But this film does not have to be perfect, because so much of what it does is so good. Its set pieces, from nightmarish flashbacks and elegant dreams, to one grand battle in particular that bursts with style and flourish, are expertly choreographed and a delight to behold. The score is at once mysterious and familiar, a curated blend of styles that feels both right at home in Arabia and inviting to guests of the region. The performances are also wondrous: Bilal himself stands out as a triumph, his kind heart and righteous fury delivered in equal measure by Adewale Akinnuoye-Agbaje, and his vile and vicious master, Umayyah ibn Khalaf, seethes with venom courtesy of the brilliant Ian McShane.
The story of Bilal ibn Rabah says that you are not your station in life, you are not your heritage, you are not your class, you are not who anyone says you are. You are, from beginning to end, uniquely and powerfully you. You are the only you there has ever been, and you are the only you that ever will be, and you cannot, you should not, you must not allow yourself to be shackled by the titles others will thrust upon you.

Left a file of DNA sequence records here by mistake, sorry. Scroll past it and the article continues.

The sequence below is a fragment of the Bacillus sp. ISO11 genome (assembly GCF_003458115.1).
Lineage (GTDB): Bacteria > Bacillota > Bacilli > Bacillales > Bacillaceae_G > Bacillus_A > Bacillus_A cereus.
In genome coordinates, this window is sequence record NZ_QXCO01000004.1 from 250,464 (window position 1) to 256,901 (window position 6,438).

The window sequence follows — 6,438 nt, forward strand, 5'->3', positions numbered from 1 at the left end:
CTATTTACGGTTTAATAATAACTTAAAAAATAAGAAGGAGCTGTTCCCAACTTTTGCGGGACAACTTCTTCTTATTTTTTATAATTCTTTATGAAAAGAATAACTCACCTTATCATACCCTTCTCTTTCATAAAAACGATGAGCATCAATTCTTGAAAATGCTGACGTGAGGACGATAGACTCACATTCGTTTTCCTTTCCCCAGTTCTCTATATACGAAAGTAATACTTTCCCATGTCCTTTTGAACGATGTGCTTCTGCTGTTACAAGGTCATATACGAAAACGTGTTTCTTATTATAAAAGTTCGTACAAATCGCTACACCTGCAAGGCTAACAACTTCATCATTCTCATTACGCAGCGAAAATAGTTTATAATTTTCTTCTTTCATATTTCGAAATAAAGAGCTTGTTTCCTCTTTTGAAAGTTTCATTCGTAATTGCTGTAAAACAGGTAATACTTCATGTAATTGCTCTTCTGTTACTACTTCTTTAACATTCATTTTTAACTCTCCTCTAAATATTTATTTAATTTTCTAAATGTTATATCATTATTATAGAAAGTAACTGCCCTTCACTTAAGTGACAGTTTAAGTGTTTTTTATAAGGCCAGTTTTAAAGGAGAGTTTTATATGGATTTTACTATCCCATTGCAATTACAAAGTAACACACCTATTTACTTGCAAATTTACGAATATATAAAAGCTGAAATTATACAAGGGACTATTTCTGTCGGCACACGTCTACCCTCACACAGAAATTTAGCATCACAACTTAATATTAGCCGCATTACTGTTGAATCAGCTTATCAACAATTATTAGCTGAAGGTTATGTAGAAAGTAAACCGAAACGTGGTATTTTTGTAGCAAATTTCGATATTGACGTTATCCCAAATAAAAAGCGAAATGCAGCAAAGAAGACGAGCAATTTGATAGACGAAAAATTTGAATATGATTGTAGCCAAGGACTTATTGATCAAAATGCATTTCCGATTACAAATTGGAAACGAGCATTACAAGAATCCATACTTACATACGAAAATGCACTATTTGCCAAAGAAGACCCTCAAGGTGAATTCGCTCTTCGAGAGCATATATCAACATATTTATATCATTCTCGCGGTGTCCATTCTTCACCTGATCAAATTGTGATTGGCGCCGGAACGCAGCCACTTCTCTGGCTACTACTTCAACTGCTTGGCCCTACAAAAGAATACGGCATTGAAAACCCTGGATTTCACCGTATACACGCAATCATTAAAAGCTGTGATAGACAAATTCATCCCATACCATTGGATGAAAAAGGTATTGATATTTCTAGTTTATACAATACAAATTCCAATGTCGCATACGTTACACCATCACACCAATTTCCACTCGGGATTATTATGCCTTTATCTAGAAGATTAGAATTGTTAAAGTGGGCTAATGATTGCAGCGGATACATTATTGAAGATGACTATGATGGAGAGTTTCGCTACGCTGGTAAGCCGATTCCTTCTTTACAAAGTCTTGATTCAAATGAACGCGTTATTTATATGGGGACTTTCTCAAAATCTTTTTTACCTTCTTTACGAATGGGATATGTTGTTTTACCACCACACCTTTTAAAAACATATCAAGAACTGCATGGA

“Bilal,” his mother asks him again at the end of the film, “what do you want to be when you grow up?”
This story may be thematically similar to stories you have heard before. But, for what is perhaps the first time, a Middle Eastern studio has delivered the story of one of Islam’s most celebrated heroes in a manner that is accessible to everyone. The message of Bilal: A New Breed of Hero is universal, and it is meant especially for those children who never see themselves or their culture on the silver screen in such a positive light.
You, ultimately, are the only person who is allowed to decide who you are and who you shall be. You are your own master, and you can choose your own destiny.
You, like Bilal, are not perfect.
You, like Bilal, do not have to be.